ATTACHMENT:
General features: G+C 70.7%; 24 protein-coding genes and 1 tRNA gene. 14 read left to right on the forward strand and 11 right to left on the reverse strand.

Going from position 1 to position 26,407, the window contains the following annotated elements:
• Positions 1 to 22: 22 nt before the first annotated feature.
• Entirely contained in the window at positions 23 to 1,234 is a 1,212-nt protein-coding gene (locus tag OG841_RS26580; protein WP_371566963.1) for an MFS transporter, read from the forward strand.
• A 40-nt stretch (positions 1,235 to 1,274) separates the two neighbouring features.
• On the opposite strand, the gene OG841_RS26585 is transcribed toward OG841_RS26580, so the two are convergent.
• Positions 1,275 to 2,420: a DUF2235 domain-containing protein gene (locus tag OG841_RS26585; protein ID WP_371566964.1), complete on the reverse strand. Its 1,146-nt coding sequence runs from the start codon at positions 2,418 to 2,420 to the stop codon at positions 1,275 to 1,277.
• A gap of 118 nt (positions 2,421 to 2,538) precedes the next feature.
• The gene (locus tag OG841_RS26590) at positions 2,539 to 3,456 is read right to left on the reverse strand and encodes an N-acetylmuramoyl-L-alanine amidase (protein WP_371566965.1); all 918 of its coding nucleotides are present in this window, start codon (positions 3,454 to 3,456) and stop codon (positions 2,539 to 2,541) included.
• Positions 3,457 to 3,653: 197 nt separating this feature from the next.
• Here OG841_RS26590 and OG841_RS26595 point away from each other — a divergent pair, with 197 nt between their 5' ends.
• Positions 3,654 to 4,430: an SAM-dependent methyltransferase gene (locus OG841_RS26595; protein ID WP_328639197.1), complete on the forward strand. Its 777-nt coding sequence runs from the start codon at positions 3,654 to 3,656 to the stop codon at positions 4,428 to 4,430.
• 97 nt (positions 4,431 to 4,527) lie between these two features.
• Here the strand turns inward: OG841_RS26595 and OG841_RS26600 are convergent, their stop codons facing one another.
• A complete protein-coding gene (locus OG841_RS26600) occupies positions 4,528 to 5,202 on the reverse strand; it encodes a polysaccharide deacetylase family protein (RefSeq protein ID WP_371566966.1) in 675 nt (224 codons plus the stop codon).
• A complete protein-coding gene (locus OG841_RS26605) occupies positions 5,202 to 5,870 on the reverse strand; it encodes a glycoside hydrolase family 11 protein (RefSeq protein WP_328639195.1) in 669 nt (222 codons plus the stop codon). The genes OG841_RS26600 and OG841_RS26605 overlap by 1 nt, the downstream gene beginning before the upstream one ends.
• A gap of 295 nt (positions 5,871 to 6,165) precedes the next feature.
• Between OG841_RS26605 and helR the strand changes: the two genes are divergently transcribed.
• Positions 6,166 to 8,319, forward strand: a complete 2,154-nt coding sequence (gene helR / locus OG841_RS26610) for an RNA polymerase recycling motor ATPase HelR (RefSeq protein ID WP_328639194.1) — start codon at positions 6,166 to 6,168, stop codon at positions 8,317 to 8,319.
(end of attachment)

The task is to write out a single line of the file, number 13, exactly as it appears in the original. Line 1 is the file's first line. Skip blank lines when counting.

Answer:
• 97 nt (positions 4,431 to 4,527) lie between these two features.